• Christinne Rudd

Workplace Accommodations Level the Playing Field for Employees with Disabilities


Employment protections for people with disabilities are covered under Title I of the Americans with Disabilities Act of 1990 (ADA). One of the most fundamental principles of the ADA is that people with disabilities who want to work and are qualified to work must have an equal opportunity to work.

When thinking of job accommodations for an employee with a disability, most employers may have the misconception that accommodations in the workplace tend to be outrageous but that is the farthest thing from the truth. Under the ADA, a reasonable accommodation is any change or adjustment to a job, the work environment, or the way things usually are done that would allow a person with a disability to apply for a job, perform job functions, or enjoy equal access to benefits available to other individuals in the workplace.

Title I of the ADA applies to all employers with 15 or more employees on their staff. There are some state and local laws that may require employers with fewer employees to provide reasonable accommodations as well. Just as with any other issue where a self-advocate must engage in some form of advocacy, there is a process that needs to be followed to request what is commonly referred to as a workplace accommodation. It’s important not only to follow the process set forth by the employer to request the necessary accommodation, but to also keep accurate documentation of the steps that have been taken to implement the necessary changes in the workplace. Additionally, the outcome of each step should be documented in case you encounter any issues with your request.

An example of a workplace accommodation under the ADA might be if an employer reasonably changes their office’s “no animals” policy, to welcome an employee’s service animal. A second example of this might be something as simple as requesting a printer be placed in the employee’s office to limit the amount of walking that individual would have to do to complete job tasks.

As long as the accommodation doesn’t cost an excessive amount, according to the ADA, your employer is supposed to work with you to make the accommodation you need to do your job. An employer is not required to make an accommodation if it would impose an "undue hardship" on the operation of the employer's business. "Undue hardship" is defined as an "action requiring significant difficulty or expense" when considered in conjunction with several factors. These factors include the nature and cost of the accommodation in relation to the size, resources, nature, and structure of the employer's operation. If you aren’t sure what accommodations might be right for your situation, you could reach out to the Job Accommodation Network (JAN) for further assistance. They provide free consulting services for all employees, regardless of the condition. Services include one-on-one consultation about all aspects of job accommodations, including the accommodation process, accommodation ideas, product vendors, referral to other resources, and ADA compliance assistance. Additionally, Disability Rights Florida (DRF) may be able to provide basic assistance in navigating the process by acting as an intermediary between the employee and employer during the process.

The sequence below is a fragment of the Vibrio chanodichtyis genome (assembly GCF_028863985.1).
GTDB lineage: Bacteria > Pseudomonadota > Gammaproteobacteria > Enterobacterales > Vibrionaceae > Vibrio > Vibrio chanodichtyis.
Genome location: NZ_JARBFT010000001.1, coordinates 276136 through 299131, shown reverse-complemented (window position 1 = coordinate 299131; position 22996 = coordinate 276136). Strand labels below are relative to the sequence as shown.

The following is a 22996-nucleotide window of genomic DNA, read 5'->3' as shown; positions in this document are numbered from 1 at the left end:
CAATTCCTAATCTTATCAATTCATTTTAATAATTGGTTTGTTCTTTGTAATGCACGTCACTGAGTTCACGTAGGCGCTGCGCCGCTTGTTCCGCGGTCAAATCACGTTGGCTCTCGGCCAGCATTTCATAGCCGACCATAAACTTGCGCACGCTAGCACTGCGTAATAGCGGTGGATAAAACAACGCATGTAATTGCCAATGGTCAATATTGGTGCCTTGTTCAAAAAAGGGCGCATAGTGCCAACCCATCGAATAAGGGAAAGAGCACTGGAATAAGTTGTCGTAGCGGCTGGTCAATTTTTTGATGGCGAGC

If you feel your rights as a person with a disability have been violated by your employer for failing to grant your request for a reasonable accommodation, you can file a complaint with the Equal Employment Opportunity Commission (EEOC). This is a good time to have the documentation mentioned earlier to help you retrace your steps when filing the complaint or going through the process with the EEOC to get the dispute resolved.

At the end of the experience, the self-advocate will have empowered themselves with valuable knowledge of the protections available to them. They will also gain real-world experience in utilizing supports to help meet their specific needs. As a result, they will not only become an increasingly productive member of that company’s team, but experience a boost in their self-esteem because they were able to accomplish a goal they set for themselves that allows them to be more fully integrated into their communities.

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Florida Self-Advocacy Central is the news and information arm of Florida Self-Advocates Network'D or FL SAND

FL SAND and Florida Self-Advocacy Central are projects provided by the Florida Developmental Disabilities Council, Inc., supported in part by grant numbers 1801FLBSDD, 1901FLSCDD-01, and 2001FLSCDD-01 from the U.S. Administration for Community Living, Department of Health and Human Services, Washington, D.C. 20201. Grantees undertaking projects with government sponsorship are encouraged to express freely their findings and conclusions. Points of view or opinions do not, therefore, necessarily represent official ACL policy.